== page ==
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Romney Joins the 2008 Race

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By Anne E. Kornblut
Washington Post Staff Writer
Wednesday, February 14, 2007

DES MOINES, Feb. 13 -- With a call for "innovation and transformation in Washington," Mitt Romney formally stepped into the Republican presidential field on Tuesday morning, portraying himself as both a political outsider and an experienced executive who would bring efficiency to the White House.

Romney, who until last month served as governor of Massachusetts, launched his campaign in Michigan, the state where he was born and where his father was governor in the 1960s. He then flew here to Iowa, where next January's caucus will be a key test of whether the former governor of a state that Republicans like to depict as synonymous with liberalism can make inroads with conservatives.

He was met by a relatively small group of supporters who battled snow to greet him at the Iowa fairgrounds. In a stump speech that he was still honing, Romney, dressed in a navy suit and a blue tie, decried a system in which politicians are "unable to actually act -- they talk and the debate goes on forever. The ball is kicked down the field, but nothing actually gets done."

In a subtle swing at Sen. John McCain (Ariz.), his major Republican rival, Romney continued: "I don't believe Washington can get transformed by someone from the inside, by someone who has been part of politics through their entire life, who's made all the deals, who's done all the arrangements that have to be done, who's had all the entanglements. I think you have to have somebody from outside."

Still, he said, this is not the time for a president who has "never run a corner store, let alone the largest enterprise in the world."

A Mormon father of five, Romney, 59, brings personal wealth, dashing looks and business credentials to a race that is relatively open. Although McCain has led the Republicans in the early stages, he has been met with skepticism by the socially conservative wing of the party, leaving room for a challenge from the right.

Romney took the stage in Michigan as supporters waved blue-and-white signs that simply said "Mitt Romney." He was joined by his children and grandchildren, buttressing his wholesome image as he jumps into the fray against two Republicans, McCain and former New York mayor Rudolph W. Giuliani, who both have been divorced and are viewed with some suspicion by the party's conservative base.

Romney comes to the campaign trail with an impressive pedigree and personal record: Raised in a political family in Michigan, he watched his father, George, win three terms as governor, only to stumble in the 1968 presidential race when he said he had supported the Vietnam War because he had been "brainwashed" on an official visit there three years before. Romney's mother, Lenore, later ran unsuccessfully for the U.S. Senate.

Romney, one of four children, spent the early part of his career at Bain & Co., a management consulting firm in Boston, before co-founding Bain Capital, a private equity firm. He ran unsuccessfully against Sen. Edward M. Kennedy (D-Mass.) in 1994; years later, Olympic officials tapped Romney to restore the scandal-marred institution's good name before the 2002 Winter Games in Salt Lake City. He won the Massachusetts governorship in November 2002.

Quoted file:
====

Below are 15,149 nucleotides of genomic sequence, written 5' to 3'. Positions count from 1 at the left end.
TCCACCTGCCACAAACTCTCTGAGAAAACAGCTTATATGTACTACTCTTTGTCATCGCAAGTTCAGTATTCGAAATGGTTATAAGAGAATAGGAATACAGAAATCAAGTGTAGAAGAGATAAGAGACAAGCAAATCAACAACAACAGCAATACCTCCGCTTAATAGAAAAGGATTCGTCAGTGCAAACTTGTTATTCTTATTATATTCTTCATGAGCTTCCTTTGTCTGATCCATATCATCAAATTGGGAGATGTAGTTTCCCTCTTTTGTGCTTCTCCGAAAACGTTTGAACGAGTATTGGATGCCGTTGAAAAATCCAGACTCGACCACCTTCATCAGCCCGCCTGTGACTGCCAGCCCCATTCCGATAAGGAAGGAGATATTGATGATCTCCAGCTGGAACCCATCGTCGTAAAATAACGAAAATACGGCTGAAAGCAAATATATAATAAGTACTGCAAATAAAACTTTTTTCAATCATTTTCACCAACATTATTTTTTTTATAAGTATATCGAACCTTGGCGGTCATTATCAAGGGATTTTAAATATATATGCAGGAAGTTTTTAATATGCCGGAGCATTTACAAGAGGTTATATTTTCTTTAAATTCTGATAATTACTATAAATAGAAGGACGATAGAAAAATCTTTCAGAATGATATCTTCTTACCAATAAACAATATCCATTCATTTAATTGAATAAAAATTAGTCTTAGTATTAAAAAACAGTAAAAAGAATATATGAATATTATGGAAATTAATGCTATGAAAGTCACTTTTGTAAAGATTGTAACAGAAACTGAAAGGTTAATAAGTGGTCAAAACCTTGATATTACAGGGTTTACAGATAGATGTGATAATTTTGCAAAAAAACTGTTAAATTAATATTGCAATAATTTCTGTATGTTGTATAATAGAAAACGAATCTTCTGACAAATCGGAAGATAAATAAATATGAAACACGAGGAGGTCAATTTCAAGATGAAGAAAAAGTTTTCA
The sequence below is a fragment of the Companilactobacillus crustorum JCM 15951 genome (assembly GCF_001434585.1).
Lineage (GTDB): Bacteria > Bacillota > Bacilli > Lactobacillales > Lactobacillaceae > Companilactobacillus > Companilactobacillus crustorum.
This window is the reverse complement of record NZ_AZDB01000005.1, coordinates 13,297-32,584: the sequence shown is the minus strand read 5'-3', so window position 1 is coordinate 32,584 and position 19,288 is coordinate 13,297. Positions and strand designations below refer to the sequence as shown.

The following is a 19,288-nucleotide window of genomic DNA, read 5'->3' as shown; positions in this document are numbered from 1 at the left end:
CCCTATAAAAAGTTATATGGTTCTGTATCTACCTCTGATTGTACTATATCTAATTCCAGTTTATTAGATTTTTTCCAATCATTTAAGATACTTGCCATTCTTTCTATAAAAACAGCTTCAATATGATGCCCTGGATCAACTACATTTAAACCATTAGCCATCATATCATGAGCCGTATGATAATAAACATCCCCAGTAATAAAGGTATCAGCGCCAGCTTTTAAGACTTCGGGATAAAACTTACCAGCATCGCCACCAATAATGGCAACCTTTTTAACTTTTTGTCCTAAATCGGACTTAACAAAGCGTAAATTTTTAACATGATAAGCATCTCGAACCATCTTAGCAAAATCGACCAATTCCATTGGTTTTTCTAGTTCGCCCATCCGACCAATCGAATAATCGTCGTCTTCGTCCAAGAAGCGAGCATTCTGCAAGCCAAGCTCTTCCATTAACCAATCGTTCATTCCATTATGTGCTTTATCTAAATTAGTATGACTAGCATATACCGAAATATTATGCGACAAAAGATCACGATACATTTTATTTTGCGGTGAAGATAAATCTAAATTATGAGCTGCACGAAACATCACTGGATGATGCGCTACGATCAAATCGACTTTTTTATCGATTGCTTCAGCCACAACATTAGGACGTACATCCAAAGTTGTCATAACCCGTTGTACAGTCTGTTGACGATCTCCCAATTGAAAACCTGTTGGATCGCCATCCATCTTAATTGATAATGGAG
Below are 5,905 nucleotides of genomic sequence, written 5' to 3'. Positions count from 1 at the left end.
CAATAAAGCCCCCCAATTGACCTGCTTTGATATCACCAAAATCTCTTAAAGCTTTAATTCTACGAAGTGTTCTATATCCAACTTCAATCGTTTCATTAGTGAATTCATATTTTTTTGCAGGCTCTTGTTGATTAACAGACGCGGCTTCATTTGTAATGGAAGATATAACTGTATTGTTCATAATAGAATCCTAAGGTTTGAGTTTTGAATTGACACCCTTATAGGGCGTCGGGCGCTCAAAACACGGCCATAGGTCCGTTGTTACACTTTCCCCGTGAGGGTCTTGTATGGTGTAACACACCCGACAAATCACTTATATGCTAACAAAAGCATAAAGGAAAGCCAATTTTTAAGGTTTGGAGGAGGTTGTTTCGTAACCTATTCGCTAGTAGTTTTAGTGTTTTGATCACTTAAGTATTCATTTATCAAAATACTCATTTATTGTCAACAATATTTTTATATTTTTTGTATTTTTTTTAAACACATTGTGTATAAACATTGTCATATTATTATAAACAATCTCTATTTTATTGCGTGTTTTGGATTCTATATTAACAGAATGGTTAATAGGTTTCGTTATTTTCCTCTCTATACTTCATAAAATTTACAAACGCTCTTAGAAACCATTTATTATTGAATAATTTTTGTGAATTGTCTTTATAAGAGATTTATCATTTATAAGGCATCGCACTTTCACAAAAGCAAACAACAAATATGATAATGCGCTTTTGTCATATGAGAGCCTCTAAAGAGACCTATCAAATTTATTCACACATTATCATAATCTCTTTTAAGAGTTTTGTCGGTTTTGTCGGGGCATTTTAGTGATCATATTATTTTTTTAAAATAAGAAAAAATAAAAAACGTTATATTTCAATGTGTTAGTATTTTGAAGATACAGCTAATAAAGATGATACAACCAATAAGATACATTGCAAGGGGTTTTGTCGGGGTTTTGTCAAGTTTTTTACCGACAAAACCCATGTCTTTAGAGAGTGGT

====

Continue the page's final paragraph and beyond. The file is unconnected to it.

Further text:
While Romney focused Tuesday on his executive experience over the past decade and a half, his political evolution during that time is proving problematic: A significant obstacle is his history as a self-described moderate Republican during his 1994 Senate campaign. On issues such as abortion and gay rights, Romney has made sizable shifts since then, exposing himself to charges of inconsistency and political opportunism.

He spoke directly about social issues in his announcement in Dearborn, held at the Henry Ford Museum to underscore his faith in American ingenuity. "I believe that the family is the foundation of America -- and that it needs to be protected and strengthened," Romney said.

"I believe in the sanctity of human life," he said. "I believe that we are overtaxed and government is overfed. I believe that homeland security begins with securing our borders. And I believe that our best days are before us, because I believe in America."

The emphasis contrasted with his words in 1994, when he at one point argued that the "gay community needs more support from the Republican Party" and presented himself as the candidate to make that happen.

After one term as Massachusetts governor, he says that he no longer favors a federal nondiscrimination law for gay men and lesbians, and that he would not support allowing them to serve in the military. He has also altered his stance on abortion, saying he would now support overturning the Supreme Court's 1973 Roe v. Wade decision, which legalized abortion nationwide.

As a member of the Church of Jesus Christ of Latter-day Saints, Romney also faces questions about his faith. In a Washington Post-ABC News poll in December, 35 percent of respondents said they would be less likely to vote for a candidate because he or she is a Mormon, vs. 3 percent who said they would be more likely to vote for someone of that faith. Among Republicans, Romney appeared to face an even more uphill battle: 39 percent said they would be less likely to vote for a Mormon.

With the war in Iraq proving an increasingly important fault line in the presidential race, Romney said little about his plan for ending the occupation or quelling the violence, and he left himself room to maneuver if President Bush's troop increase fails to calm the strife. "I believe that so long as there is a reasonable prospect of success, our wisest course is to seek stability in Iraq, with additional troops to secure the civilian population," Romney said in his opening address.


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